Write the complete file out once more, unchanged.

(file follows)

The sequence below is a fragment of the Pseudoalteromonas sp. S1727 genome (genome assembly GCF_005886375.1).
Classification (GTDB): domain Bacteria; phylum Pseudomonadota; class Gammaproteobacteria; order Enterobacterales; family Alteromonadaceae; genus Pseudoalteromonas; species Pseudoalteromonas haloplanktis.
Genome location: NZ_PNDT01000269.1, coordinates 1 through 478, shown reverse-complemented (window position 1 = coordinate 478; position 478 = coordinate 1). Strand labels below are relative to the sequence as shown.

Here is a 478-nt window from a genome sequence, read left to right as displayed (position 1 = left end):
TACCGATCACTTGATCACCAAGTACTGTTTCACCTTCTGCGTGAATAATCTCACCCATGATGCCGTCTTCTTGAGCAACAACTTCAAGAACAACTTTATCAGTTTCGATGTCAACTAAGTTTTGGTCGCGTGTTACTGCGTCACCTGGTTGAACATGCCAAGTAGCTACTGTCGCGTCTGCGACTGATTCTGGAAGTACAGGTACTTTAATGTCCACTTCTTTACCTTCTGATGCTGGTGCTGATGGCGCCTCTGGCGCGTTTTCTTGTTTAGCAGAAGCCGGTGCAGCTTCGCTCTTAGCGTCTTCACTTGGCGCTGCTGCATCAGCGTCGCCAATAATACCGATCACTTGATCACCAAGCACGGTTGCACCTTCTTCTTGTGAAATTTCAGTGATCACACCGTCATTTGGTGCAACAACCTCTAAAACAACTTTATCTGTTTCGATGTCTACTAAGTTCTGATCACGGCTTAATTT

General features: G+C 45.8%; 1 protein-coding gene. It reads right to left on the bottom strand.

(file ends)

The sequence below is a fragment of the Pseudoalteromonas sp. S1727 genome (genome assembly GCF_005886375.1).
Classification (GTDB): domain Bacteria; phylum Pseudomonadota; class Gammaproteobacteria; order Enterobacterales; family Alteromonadaceae; genus Pseudoalteromonas; species Pseudoalteromonas haloplanktis.
Genome location: NZ_PNDT01000269.1, coordinates 1 through 478, shown reverse-complemented (window position 1 = coordinate 478; position 478 = coordinate 1). Strand labels below are relative to the sequence as shown.

Here is a 478-nt window from a genome sequence, read left to right as displayed (position 1 = left end):
TACCGATCACTTGATCACCAAGTACTGTTTCACCTTCTGCGTGAATAATCTCACCCATGATGCCGTCTTCTTGAGCAACAACTTCAAGAACAACTTTATCAGTTTCGATGTCAACTAAGTTTTGGTCGCGTGTTACTGCGTCACCTGGTTGAACATGCCAAGTAGCTACTGTCGCGTCTGCGACTGATTCTGGAAGTACAGGTACTTTAATGTCCACTTCTTTACCTTCTGATGCTGGTGCTGATGGCGCCTCTGGCGCGTTTTCTTGTTTAGCAGAAGCCGGTGCAGCTTCGCTCTTAGCGTCTTCACTTGGCGCTGCTGCATCAGCGTCGCCAATAATACCGATCACTTGATCACCAAGCACGGTTGCACCTTCTTCTTGTGAAATTTCAGTGATCACACCGTCATTTGGTGCAACAACCTCTAAAACAACTTTATCTGTTTCGATGTCTACTAAGTTCTGATCACGGCTTAATTT

General features: G+C 45.8%; 1 protein-coding gene. It reads right to left on the bottom strand.